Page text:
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In this article, Luis Cardoza y Aragón identifies the cinematographer Agustín Jiménez as one of the best photographers in Mexico, placing him in the company of Manuel Álvarez Bravo and Emilio Amero. The critic explains the differences between the three photographers, referring to Álvarez Bravo’s technical perfection and Amero’s refined intellectual taste (albeit with inferior technical skill), and acknowledging Jiménez because of his similarity to Álvarez Bravo, though he took a different approach in his work.   


This article refers to the skillful work that Agustín Jiménez produced for the movies, and mentions his contributions to this new art form. Mexico-based Guatemalan writer Luis Cardoza y Aragón (1901-92) interviews Jiménez, and shares the latter’s opinions about Mexican movies, directors, actors and actresses, and the cinematic and photographic work being done at that time. The article explains that Jiménez quit being a still photographer to follow his life-long passion for the moving image, devoting himself tirelessly to his new field and demonstrating his talent as he worked with several directors on Mexican movies. Cardoza y Aragón identifies Manuel Álvarez Bravo (1902-2002) as one of the major Mexican photographers, and he also recognizes Emilio Amero (1901-76), the visual artist who produced experimental photographic works that featured unprecedented images created in the dark room. These photographic experiments contributed a radical twist to the visual art of the period.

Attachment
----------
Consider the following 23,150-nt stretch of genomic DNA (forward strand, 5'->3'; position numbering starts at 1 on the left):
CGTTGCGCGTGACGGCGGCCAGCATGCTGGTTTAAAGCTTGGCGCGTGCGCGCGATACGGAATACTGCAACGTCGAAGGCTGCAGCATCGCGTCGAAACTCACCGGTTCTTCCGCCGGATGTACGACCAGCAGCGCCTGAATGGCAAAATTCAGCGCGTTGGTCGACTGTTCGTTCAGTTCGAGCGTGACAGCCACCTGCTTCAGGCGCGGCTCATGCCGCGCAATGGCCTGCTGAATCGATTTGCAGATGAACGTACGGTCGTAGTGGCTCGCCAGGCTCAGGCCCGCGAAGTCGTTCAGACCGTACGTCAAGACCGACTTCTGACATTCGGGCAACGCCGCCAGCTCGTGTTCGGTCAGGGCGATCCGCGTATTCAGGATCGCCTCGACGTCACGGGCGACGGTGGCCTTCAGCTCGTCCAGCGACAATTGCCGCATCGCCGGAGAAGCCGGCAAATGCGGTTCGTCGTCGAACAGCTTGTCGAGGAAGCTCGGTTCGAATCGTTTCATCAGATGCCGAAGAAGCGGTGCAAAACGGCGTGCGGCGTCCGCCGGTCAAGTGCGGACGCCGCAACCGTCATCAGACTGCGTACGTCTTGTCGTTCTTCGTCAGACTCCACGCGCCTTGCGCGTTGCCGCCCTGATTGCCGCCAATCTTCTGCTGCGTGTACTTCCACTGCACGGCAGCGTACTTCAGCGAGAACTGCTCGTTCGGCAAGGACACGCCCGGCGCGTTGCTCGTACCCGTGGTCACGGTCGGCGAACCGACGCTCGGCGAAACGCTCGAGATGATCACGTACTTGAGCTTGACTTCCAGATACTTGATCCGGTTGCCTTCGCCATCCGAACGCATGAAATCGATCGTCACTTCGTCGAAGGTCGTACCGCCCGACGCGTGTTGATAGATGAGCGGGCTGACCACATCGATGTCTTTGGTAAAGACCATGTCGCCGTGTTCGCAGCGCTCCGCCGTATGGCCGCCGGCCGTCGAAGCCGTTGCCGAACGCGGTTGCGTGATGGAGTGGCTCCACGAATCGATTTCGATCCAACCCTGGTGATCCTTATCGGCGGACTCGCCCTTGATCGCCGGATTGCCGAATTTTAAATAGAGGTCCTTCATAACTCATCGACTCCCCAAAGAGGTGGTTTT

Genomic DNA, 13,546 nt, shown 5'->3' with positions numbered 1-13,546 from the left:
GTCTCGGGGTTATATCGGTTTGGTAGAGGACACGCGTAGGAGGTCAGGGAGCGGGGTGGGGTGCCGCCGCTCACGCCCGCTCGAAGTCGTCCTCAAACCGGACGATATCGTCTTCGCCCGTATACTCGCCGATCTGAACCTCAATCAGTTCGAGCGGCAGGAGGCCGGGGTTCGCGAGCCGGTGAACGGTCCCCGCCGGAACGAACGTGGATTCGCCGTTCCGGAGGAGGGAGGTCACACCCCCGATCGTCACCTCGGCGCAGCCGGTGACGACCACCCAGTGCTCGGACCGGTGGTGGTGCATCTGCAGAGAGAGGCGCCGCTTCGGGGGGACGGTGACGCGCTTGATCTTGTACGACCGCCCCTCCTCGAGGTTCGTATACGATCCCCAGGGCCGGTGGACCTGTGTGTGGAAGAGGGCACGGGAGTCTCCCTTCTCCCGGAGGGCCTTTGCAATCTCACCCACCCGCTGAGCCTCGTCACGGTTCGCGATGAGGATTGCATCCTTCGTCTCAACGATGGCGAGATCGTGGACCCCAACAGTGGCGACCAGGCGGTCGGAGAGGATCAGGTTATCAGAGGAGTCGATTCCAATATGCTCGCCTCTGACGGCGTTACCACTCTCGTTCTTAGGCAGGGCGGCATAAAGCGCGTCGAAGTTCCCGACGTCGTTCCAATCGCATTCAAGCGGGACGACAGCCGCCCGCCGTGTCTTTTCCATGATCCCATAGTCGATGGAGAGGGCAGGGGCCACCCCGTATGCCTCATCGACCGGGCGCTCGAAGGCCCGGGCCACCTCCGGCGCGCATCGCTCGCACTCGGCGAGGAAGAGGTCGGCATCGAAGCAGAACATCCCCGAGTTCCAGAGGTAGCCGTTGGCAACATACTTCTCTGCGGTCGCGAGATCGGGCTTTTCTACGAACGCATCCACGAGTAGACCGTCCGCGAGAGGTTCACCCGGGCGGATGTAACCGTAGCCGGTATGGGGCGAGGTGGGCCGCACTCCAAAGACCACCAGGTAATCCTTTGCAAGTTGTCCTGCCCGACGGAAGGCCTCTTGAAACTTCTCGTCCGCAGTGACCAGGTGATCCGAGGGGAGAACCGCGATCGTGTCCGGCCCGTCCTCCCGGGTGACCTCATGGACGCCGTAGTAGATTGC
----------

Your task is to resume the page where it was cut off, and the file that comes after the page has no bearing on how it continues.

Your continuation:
Rebeca Monroy
CURARE, Espacio crítico para las artes, Mexico City, Mexico
Courtesy of Fondo Patrimonial En Beneficio De El Colegio de México, A.C., Mexico City, Mexico
Instituto de Investigaciones Bibliográficas : Biblioteca Nacional/Hemeroteca Nacional